The SA government has recently announced a ban on the advertising of vaping products, despite their potential to significantly reduce the active and passive harm of tobacco.
Taking on the recommendations of a 2016 Select Committee, the SA government is seeking to “regulate” vaping in order to “prohibit the sale to children.” However, the decision to ban the advertising and usage of vaping in enclosed areas is throwing the baby out with the bathwater. Not only will it do little to encourage the 15.7% of South Australian adolescents to quit smoking, it will have the unintended consequence of increasing smoking among younger people.
Originally published on Online Opinion
By Satyajeet Marar
The 7th WHO Conference of the Parties (COP7) is coming soon to sunny Delhi, India and on the agenda for the 180 odd countries and international associations will be the spectre of tobacco.
We’ve known about the full devastation of tobacco for decades now. We know that it is one of the most potent carcinogens in the world. We also know that it is also one of the world’s most lucrative drugs… for governments – a veritable coughing and sputtering cash cow.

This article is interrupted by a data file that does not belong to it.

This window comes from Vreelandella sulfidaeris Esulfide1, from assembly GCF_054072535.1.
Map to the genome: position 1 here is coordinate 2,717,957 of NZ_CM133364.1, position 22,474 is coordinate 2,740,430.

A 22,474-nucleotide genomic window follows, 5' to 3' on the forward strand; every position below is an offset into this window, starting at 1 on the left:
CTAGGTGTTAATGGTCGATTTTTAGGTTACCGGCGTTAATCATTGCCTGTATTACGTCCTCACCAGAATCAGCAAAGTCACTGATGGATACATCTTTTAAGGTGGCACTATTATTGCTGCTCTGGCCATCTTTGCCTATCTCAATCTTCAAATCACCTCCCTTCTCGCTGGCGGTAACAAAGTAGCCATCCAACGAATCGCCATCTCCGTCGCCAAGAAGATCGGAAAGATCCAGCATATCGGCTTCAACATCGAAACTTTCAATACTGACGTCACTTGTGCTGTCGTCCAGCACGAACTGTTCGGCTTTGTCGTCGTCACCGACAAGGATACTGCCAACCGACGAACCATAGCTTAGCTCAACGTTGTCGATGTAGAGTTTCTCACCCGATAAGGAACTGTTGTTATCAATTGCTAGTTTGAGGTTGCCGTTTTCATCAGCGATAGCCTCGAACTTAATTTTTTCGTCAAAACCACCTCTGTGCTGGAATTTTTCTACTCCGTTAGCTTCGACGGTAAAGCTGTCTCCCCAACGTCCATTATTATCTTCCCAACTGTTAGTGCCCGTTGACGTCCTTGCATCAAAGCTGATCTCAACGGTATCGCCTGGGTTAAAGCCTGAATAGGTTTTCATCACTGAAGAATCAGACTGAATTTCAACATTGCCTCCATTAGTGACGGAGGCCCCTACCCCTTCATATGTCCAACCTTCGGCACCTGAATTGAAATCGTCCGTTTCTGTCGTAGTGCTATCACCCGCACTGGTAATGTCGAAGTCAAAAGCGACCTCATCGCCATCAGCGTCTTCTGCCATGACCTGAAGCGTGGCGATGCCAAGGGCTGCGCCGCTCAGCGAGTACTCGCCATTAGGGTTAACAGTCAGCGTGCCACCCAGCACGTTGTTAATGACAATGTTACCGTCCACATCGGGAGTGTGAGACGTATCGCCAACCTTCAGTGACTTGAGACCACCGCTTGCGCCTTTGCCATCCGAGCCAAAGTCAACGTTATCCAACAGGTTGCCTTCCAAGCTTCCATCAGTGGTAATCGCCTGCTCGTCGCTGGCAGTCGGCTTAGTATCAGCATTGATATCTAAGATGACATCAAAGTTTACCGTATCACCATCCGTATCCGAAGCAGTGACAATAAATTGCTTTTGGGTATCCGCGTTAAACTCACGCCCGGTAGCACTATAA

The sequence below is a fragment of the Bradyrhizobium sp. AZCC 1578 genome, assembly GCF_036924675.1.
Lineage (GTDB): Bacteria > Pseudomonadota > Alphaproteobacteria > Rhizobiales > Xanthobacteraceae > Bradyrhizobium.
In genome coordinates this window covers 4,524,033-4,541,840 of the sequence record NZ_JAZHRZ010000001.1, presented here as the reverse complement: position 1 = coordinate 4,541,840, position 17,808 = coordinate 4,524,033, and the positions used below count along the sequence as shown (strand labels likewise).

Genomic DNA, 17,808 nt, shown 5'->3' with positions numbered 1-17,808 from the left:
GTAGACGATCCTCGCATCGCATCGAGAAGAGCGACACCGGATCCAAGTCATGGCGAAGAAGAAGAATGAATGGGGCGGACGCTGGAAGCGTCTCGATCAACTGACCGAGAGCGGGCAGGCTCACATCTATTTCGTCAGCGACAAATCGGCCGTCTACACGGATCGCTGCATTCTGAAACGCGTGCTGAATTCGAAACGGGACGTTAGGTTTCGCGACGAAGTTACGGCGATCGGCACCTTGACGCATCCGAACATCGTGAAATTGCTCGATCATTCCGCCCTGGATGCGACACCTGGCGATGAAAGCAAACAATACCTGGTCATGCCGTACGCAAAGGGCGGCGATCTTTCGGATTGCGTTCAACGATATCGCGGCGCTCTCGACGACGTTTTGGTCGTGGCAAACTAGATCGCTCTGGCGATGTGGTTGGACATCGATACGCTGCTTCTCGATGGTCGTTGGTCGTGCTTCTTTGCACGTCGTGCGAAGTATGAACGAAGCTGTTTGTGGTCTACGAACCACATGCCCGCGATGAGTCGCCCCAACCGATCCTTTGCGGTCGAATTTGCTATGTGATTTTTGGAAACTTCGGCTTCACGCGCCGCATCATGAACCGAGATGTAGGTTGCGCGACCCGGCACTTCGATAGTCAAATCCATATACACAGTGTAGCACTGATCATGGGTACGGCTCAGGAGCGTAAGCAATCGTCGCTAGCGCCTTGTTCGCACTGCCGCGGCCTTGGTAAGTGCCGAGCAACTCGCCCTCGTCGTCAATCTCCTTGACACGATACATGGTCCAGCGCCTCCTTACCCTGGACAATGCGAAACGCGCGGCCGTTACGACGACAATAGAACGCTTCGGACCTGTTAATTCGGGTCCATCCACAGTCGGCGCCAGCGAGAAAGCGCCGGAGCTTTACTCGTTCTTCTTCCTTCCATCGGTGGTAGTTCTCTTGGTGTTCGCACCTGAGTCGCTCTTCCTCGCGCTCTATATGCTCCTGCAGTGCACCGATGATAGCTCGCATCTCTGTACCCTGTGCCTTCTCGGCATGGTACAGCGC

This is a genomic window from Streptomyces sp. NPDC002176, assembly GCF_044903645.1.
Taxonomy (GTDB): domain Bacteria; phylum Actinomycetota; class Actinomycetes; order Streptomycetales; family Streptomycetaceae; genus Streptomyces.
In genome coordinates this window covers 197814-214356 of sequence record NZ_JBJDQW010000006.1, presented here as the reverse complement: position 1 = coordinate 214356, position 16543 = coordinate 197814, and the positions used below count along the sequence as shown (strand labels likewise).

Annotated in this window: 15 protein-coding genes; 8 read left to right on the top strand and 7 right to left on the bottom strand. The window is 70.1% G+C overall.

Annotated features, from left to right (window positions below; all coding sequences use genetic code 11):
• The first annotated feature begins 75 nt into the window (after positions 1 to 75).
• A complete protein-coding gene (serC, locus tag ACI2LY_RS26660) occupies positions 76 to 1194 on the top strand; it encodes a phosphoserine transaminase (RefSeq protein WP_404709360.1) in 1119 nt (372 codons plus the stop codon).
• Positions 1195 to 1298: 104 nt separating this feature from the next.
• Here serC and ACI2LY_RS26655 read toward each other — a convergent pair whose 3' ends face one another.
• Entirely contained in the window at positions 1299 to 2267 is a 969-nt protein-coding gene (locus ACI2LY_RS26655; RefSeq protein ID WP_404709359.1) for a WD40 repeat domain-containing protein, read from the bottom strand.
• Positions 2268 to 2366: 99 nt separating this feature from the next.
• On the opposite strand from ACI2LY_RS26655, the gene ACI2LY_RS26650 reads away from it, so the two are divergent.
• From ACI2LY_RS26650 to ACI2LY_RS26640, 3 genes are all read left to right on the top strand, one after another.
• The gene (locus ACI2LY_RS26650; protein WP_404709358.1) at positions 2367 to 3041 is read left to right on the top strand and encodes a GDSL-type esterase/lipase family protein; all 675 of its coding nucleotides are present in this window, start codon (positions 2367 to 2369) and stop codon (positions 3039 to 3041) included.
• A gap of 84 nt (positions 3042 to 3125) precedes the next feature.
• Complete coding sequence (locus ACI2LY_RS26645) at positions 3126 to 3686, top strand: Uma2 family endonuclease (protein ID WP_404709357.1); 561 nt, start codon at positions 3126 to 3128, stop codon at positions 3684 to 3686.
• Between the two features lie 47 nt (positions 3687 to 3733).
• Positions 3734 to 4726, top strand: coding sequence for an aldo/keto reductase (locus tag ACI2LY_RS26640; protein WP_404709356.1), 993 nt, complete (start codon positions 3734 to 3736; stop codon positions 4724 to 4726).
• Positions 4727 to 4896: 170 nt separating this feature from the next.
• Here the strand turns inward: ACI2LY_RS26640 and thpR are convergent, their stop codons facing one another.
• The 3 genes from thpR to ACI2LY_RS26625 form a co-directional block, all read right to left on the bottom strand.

But at a time when it is costing our public healthcare system millions of dollars and killing many Australians despite our best efforts to tax it and to replace its labelling with edgy pictures of decomposing organ tissue, it is time to consider any practical harm-reduction alternative that has proven its effectiveness.
In a shocking attack on fundamental concepts of media freedom and government accountability, the Australian Delegation at the World Health Organisation’s WHO Framework Convention on Tobacco Control Meeting currently under way in Delhi voted to eject all journalists and observers from the room, so that negotiations could be conducted in secret without any public scrutiny.
This meeting, partially funded by Australian taxes, and costing millions, is expected to call for further regulation of life-saving tobacco harm reduction technologies, in a move many say is designed to protect government cigarette tax revenues.
As discussions were going on, in a move fully supported by the Australian delegation, journalists wanting to report on proceedings were physically removed from the room by security:
— Drew Johnson (@Drews_Views) November 8, 2016
The United Nations, under which the WHO falls, has consistently proclaimed its support for press freedom, with outgoing Secretary Ban Ki Moon stating “I urge all Governments, politicians, businesses and citizens to commit to nurturing and protecting an independent, free media. Without this fundamental right, people are less free and less empowered. With it, we can work together for a world of dignity and opportunity for all.”